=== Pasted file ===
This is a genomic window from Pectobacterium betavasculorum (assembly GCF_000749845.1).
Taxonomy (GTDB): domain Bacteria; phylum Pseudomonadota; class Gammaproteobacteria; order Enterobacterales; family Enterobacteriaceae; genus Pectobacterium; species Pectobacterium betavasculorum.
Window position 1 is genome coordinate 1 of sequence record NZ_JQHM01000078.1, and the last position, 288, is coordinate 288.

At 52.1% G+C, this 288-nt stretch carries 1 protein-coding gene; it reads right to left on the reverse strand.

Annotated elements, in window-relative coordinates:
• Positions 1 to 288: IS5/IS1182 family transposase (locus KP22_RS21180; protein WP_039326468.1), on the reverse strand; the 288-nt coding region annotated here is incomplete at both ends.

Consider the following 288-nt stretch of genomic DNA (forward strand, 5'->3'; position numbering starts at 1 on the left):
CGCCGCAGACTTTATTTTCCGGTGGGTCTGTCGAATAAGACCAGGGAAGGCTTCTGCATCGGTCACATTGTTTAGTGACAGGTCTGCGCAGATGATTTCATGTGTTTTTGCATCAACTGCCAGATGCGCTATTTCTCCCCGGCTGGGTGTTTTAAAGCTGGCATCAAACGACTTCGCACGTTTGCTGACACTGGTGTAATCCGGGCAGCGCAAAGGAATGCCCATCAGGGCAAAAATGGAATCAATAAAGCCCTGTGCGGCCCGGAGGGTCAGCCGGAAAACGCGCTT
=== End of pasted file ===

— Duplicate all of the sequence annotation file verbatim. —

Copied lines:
This is a genomic window from Pectobacterium betavasculorum (assembly GCF_000749845.1).
Taxonomy (GTDB): domain Bacteria; phylum Pseudomonadota; class Gammaproteobacteria; order Enterobacterales; family Enterobacteriaceae; genus Pectobacterium; species Pectobacterium betavasculorum.
Window position 1 is genome coordinate 1 of sequence record NZ_JQHM01000078.1, and the last position, 288, is coordinate 288.

At 52.1% G+C, this 288-nt stretch carries 1 protein-coding gene; it reads right to left on the reverse strand.

Annotated elements, in window-relative coordinates:
• Positions 1 to 288: IS5/IS1182 family transposase (locus KP22_RS21180; protein WP_039326468.1), on the reverse strand; the 288-nt coding region annotated here is incomplete at both ends.

Consider the following 288-nt stretch of genomic DNA (forward strand, 5'->3'; position numbering starts at 1 on the left):
CGCCGCAGACTTTATTTTCCGGTGGGTCTGTCGAATAAGACCAGGGAAGGCTTCTGCATCGGTCACATTGTTTAGTGACAGGTCTGCGCAGATGATTTCATGTGTTTTTGCATCAACTGCCAGATGCGCTATTTCTCCCCGGCTGGGTGTTTTAAAGCTGGCATCAAACGACTTCGCACGTTTGCTGACACTGGTGTAATCCGGGCAGCGCAAAGGAATGCCCATCAGGGCAAAAATGGAATCAATAAAGCCCTGTGCGGCCCGGAGGGTCAGCCGGAAAACGCGCTT